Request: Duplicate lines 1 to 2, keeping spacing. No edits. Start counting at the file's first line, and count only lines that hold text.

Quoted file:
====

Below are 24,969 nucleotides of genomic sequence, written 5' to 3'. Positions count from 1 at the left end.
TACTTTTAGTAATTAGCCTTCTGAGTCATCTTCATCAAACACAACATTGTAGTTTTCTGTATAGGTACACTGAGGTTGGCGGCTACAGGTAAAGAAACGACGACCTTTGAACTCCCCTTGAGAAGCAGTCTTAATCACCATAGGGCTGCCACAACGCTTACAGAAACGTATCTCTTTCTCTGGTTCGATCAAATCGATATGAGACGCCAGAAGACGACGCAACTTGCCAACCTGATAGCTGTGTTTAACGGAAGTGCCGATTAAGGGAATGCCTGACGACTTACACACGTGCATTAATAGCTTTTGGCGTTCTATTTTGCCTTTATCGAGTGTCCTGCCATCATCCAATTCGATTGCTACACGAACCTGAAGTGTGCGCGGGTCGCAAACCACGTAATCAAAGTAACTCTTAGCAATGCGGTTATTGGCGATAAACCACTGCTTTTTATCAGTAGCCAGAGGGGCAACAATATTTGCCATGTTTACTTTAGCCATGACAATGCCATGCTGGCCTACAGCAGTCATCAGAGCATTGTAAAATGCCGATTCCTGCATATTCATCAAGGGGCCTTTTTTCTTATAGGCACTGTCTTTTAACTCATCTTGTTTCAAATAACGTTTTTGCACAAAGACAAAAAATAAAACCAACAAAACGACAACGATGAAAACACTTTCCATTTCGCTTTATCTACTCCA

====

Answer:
Below are 24,969 nucleotides of genomic sequence, written 5' to 3'. Positions count from 1 at the left end.
TACTTTTAGTAATTAGCCTTCTGAGTCATCTTCATCAAACACAACATTGTAGTTTTCTGTATAGGTACACTGAGGTTGGCGGCTACAGGTAAAGAAACGACGACCTTTGAACTCCCCTTGAGAAGCAGTCTTAATCACCATAGGGCTGCCACAACGCTTACAGAAACGTATCTCTTTCTCTGGTTCGATCAAATCGATATGAGACGCCAGAAGACGACGCAACTTGCCAACCTGATAGCTGTGTTTAACGGAAGTGCCGATTAAGGGAATGCCTGACGACTTACACACGTGCATTAATAGCTTTTGGCGTTCTATTTTGCCTTTATCGAGTGTCCTGCCATCATCCAATTCGATTGCTACACGAACCTGAAGTGTGCGCGGGTCGCAAACCACGTAATCAAAGTAACTCTTAGCAATGCGGTTATTGGCGATAAACCACTGCTTTTTATCAGTAGCCAGAGGGGCAACAATATTTGCCATGTTTACTTTAGCCATGACAATGCCATGCTGGCCTACAGCAGTCATCAGAGCATTGTAAAATGCCGATTCCTGCATATTCATCAAGGGGCCTTTTTTCTTATAGGCACTGTCTTTTAACTCATCTTGTTTCAAATAACGTTTTTGCACAAAGACAAAAAATAAAACCAACAAAACGACAACGATGAAAACACTTTCCATTTCGCTTTATCTACTCCA